Bad Boundary

Did a federal MP from Saskatchewan call a female NDP candidate a whore? [story at 19.11.15].

Tom Lukiwski is alleged to have said:

We got to get Greg back elected.”

He’s too important of an MLA to let go down to an NDP whore just because of a bad boundary.

The explanation given by Lukiwski, that what he really said was “NDP horde” and not “NDP whore”, kinda sounds like excuse by post-facto mondegreen. Lukiwski himself admits though that “If you want to hear ‘whore’ you can hear it. If you want to hear ‘horde’, you’ll hear that”. I’ll bet he’s been doing a lot of listening to that audio in the last few days. He says that “NDP horde” is a phrase he uses from time to time.

Here’s a recording taken from a video clip on the CBC post. See what you (think you) hear:

Contributors to the comments on that story are pretty sure what they think they hear, and usually it accords with whatever political alignment they express. [You can view the entire clip here, or on the story, linked above.]

But now you try it. At a normal speaking pace and rhythm, say “to an NDP horde just because” and “to an NDP whore just because”, and see if you hear any difference. Even if you think you can make one out from the other, I bet you’re making the exact same sound for both.

What’s happening is called elision. It can occur at a word boundary when two stops (such as “t” or “d”) come up against each other. That’s because in general we naturally like to avoid hiatus, or a gap in the flow of sound between words. So although you might think you are saying something different when you pronounce, e.g., “kicked tin” and “kicked in”, unless you’re deliberately producing a pause between the words, you’re almost certainly producing identical sounds.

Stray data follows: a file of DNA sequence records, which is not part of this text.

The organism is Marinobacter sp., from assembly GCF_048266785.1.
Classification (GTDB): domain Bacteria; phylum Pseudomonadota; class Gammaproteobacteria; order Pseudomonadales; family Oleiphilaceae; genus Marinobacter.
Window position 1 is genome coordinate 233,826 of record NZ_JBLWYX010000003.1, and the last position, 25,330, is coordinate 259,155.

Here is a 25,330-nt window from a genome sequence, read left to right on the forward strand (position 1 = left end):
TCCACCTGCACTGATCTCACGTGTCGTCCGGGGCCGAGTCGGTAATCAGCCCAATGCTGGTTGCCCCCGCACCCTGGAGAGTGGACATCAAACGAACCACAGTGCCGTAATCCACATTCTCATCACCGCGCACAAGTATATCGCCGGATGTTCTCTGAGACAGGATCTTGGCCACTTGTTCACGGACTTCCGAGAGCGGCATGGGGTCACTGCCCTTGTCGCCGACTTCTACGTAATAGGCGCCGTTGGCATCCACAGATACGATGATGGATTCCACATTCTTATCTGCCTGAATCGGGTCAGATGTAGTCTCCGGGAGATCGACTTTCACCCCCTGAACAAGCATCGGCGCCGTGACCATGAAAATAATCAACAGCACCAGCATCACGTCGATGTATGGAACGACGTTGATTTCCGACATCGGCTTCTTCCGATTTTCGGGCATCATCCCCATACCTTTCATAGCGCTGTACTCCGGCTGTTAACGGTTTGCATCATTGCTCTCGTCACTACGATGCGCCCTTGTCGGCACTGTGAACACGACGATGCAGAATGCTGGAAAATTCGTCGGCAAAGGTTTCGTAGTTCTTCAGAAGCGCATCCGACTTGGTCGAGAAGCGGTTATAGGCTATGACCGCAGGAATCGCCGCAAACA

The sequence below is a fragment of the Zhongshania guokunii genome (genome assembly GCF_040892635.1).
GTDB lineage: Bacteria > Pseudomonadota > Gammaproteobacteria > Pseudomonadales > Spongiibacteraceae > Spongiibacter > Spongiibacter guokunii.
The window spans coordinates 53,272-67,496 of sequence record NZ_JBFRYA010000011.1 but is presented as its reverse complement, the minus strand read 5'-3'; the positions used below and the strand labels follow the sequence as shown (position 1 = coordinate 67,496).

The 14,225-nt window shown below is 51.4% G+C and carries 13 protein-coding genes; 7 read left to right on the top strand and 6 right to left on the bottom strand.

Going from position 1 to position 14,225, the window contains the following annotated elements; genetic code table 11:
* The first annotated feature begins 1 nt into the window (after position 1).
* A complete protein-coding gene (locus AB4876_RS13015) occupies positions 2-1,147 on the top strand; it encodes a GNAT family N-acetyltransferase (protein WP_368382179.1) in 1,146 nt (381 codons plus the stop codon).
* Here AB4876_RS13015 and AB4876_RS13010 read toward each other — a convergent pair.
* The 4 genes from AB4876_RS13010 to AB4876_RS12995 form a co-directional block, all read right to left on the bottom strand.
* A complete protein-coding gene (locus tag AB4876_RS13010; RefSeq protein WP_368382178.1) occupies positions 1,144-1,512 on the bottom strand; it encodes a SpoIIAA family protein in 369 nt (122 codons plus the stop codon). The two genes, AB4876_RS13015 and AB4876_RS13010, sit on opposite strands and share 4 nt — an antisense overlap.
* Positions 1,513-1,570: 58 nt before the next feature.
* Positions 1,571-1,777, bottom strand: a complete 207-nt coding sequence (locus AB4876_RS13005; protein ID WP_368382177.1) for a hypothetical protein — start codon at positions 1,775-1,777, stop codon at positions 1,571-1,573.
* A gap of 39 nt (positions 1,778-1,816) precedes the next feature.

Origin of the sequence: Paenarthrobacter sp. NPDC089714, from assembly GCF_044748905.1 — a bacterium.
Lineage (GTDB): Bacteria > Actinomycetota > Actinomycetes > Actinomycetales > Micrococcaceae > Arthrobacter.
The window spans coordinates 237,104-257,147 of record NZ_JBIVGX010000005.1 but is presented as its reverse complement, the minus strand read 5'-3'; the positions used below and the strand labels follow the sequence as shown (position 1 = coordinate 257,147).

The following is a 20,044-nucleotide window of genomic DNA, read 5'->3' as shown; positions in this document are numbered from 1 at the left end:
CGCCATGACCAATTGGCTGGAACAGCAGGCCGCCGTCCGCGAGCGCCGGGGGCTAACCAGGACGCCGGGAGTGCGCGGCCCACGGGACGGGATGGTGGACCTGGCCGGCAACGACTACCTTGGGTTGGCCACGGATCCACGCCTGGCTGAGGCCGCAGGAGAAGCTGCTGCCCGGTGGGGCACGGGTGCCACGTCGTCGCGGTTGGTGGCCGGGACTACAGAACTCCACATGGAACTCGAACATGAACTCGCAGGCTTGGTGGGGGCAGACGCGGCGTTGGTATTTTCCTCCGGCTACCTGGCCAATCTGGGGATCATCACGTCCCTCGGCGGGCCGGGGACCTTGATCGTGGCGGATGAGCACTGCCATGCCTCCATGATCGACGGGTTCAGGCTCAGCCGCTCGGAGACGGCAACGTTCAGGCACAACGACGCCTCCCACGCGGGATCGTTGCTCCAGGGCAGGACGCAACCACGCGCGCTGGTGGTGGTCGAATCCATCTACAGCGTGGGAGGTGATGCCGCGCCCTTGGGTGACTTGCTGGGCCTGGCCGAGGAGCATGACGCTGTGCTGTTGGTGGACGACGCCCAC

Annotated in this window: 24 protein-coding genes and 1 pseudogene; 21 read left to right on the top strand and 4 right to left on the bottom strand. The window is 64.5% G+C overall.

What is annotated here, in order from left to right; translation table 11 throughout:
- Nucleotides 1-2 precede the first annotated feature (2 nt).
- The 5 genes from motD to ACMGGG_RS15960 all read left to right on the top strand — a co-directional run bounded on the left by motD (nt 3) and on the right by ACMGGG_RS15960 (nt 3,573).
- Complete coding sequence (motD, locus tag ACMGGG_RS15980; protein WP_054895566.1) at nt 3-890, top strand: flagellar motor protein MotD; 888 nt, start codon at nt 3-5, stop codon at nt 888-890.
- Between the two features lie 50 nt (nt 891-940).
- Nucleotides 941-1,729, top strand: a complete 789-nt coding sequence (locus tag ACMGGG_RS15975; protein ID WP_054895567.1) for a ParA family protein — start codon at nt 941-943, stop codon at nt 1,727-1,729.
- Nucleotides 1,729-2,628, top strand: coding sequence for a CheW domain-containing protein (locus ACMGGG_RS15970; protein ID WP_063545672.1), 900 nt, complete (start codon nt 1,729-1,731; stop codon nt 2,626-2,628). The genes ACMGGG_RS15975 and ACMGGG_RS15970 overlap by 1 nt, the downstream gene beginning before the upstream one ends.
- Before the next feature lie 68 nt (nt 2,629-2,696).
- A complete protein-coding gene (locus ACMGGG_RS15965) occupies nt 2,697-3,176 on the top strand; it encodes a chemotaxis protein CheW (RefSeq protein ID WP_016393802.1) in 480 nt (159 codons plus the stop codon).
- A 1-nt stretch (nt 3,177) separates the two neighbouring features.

If what Lukiwski did indeed say was “horde just”, he almost certainly would not have pronounced it “hordjust” [IPA: hɔrdʤʌst], since the two dental stops would have produced a hiatus at the word boundary. Unless he had taken a long pause between words (which he doesn’t in the clip), the “d” of “horde” would almost certainly have been dropped, or absorbed into the ʤ of ʤʌst, resulting in “horjust” [IPA: hɔrʤʌst], which would be exactly the expected pronunciation of “whore just” for a person in this part of the woods.

Since there’s nothing in the audio to choose between “whore” and “horde”, it seems only fair to accept the charitable interpretation.

Even so, my advice to Lukiwski would be: stop using the term “NDP horde”. And if you must, make sure your next word doesn’t begin with t, d, or ʤ. You might lose something just because of a bad boundary.

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